I'm still trying to happily swim in a vast sea of self-imposed silence, but I feel obliged to stick my head up and comment briefly on something which has come to my attention over the past few days; it's something that can't be ignored, simply because it speaks volumes about the state of television news in general (God-awful) and local news in particular (unbelievably God-awful).
It quite simply demands that somebody say something.
A little background first.
I've worked in a number of newsrooms throughout my sometimes illustrious, more often notorious career; some were populated with bright people whom I liked, some were populated with idiots whom I loathed -- most were a workable combination of the two extremes. One however stood out and still does to this day for the simple reason that during the time that I was there, it was filled top-to-bottom with the finest, kindest, most professional and most dedicated staff I've ever had the honor of showing up to work with every day.
During the late 90s, the management and rank-and-file of WTVJ -- NBC's owned and operated station in South Florida -- seemed less to me like co-workers and more like family. The quality of the work we did was unsurpassed, and the bonds we forged while doing that work remain to this day. I've never been more proud to be able to count myself among those whose journalistic standards were so exactingly high, and I've missed working with that particular group during that particular time-period every day since making the decision to leave in 2000.
Occasionally though, even during those ascendant years, a decision would come down from on high which would be stunning in its apparent lack of foresight. A change would be made; someone would be hired or fired; a news story would be over-hyped or overlooked -- it was simply the nature of the business that, well, "dumb happens" from time to time. It was also the nature of the business that more often than not you picked your battles, kept quiet, and went on about your work.
Not this time.
As I haven't been an employee of WTVJ for some time, I'm under no obligation to keep my big mouth shut about a decision which has recently been made there that's so patently and unforgiveably stupid as to seem almost incomprehensible. I have to admit, it's empowering to realize that for the first time, I have both the means (a website which I happen to know is read by at least a small portion of the television news community) and the will (I couldn't be more furious about this) to voice my opinion about an injustice which hits me so close to home -- that home being the memories I carry with me about a Camelot-like vision of how good television news can truly be when it's practiced by someone like my friend and former co-worker Michael Williams.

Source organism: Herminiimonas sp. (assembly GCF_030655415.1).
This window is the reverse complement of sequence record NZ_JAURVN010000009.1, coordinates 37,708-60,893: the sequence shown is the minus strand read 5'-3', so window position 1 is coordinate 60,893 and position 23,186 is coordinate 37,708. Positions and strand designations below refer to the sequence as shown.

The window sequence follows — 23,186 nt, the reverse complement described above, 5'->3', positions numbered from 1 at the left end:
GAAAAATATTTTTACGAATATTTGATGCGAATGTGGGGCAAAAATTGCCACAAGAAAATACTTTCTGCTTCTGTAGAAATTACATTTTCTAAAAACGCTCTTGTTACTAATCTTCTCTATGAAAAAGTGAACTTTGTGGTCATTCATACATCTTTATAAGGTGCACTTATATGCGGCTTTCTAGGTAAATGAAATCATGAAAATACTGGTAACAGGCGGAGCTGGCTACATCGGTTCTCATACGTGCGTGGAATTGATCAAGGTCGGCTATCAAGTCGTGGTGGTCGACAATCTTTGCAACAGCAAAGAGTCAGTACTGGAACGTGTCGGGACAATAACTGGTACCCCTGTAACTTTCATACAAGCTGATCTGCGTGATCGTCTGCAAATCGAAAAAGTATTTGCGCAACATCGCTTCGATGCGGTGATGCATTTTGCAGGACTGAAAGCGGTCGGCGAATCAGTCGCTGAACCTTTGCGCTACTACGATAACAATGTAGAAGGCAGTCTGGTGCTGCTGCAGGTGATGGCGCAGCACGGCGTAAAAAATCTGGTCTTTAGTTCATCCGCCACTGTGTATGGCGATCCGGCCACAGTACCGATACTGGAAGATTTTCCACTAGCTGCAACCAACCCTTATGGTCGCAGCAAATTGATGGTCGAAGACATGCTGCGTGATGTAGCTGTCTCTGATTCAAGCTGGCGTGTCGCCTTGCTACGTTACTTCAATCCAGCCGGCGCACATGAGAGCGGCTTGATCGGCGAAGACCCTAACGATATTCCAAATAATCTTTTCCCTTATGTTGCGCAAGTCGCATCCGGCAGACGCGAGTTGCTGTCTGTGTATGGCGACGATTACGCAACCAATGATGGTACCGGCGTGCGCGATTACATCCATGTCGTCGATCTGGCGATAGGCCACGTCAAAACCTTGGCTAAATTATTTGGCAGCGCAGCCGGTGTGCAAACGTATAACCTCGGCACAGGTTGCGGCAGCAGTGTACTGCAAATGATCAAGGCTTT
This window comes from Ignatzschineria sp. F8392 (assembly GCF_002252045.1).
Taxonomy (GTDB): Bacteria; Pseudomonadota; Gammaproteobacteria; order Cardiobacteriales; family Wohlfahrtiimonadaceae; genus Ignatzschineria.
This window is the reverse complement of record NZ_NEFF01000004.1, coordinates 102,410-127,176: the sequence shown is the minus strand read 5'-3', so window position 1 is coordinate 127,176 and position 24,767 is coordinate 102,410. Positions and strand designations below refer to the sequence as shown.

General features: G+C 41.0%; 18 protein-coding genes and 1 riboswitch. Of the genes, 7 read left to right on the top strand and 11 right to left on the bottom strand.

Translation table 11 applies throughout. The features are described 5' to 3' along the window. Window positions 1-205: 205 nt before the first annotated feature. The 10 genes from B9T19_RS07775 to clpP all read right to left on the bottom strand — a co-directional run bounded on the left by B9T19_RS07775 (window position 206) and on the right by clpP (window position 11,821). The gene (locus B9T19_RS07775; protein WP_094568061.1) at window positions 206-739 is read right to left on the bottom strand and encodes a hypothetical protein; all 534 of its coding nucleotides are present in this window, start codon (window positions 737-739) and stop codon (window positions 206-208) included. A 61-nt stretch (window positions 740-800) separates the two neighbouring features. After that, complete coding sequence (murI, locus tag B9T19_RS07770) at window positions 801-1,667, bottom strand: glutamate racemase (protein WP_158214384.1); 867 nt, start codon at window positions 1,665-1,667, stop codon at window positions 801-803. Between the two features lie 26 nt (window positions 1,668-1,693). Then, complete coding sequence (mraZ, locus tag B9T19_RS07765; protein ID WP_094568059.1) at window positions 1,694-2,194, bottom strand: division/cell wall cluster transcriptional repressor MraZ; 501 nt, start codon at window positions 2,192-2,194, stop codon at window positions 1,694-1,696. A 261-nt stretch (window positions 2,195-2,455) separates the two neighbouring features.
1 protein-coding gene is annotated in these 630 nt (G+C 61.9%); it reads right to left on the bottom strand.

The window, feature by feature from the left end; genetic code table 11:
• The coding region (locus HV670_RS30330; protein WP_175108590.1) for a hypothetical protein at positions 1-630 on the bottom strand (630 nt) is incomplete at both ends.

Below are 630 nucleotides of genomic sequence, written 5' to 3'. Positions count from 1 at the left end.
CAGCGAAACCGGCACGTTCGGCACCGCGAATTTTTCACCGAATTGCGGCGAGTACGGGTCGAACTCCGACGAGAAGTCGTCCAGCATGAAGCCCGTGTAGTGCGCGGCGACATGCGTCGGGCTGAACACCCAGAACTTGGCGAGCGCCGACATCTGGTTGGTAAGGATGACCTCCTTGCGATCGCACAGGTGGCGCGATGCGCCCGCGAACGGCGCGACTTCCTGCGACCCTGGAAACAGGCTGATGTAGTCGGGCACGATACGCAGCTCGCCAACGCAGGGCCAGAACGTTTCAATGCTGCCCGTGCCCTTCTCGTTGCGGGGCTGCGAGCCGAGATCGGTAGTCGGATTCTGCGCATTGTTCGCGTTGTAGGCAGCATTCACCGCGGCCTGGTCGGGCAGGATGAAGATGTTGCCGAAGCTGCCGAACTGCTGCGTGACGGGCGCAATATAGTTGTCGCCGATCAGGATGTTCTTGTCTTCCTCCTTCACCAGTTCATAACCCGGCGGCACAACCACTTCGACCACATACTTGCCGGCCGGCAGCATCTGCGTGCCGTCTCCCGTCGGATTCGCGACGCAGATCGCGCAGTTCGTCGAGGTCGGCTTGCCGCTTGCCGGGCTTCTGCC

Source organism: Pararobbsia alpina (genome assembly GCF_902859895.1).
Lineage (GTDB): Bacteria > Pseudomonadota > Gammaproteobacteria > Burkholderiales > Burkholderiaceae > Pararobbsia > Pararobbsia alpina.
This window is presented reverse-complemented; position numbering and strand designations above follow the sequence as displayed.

Michael isn't simply a talented broadcaster, he is -- in the words of one of our mutual friends and colleagues -- "an MVP; a world-class journalist." He's the kind of thoughtful, tenacious, devoted, compassionate, singular mind that is sadly hard to come by in this age of painfully moronic media saturation. When he hasn't been traveling the world as a network correspondent, pursuing stories with a ruthless vigor and an unparalleled attention to detail and to his craft, he's been a staple of South Florida local news for years into decades -- first as a reporter, then on the anchor desk at WTVJ, his beloved home away from home and the place where I was fortunate enough to work in the shadow of his brilliance on a daily basis for three very good years.
Michael also happens to be one of the all-around nicest guys I know -- a humble family man with a great sense of humor and an easy manner which makes him a joy to allow into your home every night.
Put simply, Mike is one of the good ones.
So, needless to say -- he had to go.
If anyone ever dares question why I've come to despise what this industry has become -- it can be summed up in a simple, unfathomable fact: someone of Michael Williams's caliber can be unceremoniously shown the door.
Earlier this week, WTVJ's news director Yvette Miley -- an old friend and knowledgable newsperson -- made the announcement that Mike's contract would not be renewed, and that essentially he was being fired. Thankfully, he wasn't walked to the door and watched by security as he pulled out of the parking lot -- a brand of "standard operating procedure" in many newsrooms which has always seemed grotesquely undignified, and would have been particuarly so when dealing with someone with the class and grace of Michael Williams.
Word is that Yvette was crying when she broke the news of Mike's sacking to the staff.
The edict supposedly came from the top, from WTVJ's General Manager Ardy Diercks -- a woman I've never met face-to-face and who should probably hope that I don't at any point in the foreseeable future. Her masterplan apparently is to remove Michael Williams from his coveted seat on the anchor desk and hand the reins over solely to his co-anchor, Jackie Nespral -- a woman who, despite being generally harmless and mildly easy on the eyes, isn't journalistically sound enough on her best day to spit-shine Mike's wing-tips; and that's a kind assessment in the most liberal definition of the word. It's a decision that, although audacious in some regards, is a recipe for disaster -- one certain to plunge the once-mighty WTVJ further down the spiral into respectability and ratings oblivion.
When it comes to news judgment, it's difficult to make the stupidest decision imaginable in a town like Miami -- given that the competition for the title of "Most Inane Local News Product" is so fierce -- but WTVJ may have just done it.
May the station, and those so insouciantly willing to break up the final remnants of my old family, suffer accordingly.
Good luck Mike.
I have no doubt that you'll move on to bigger and better things.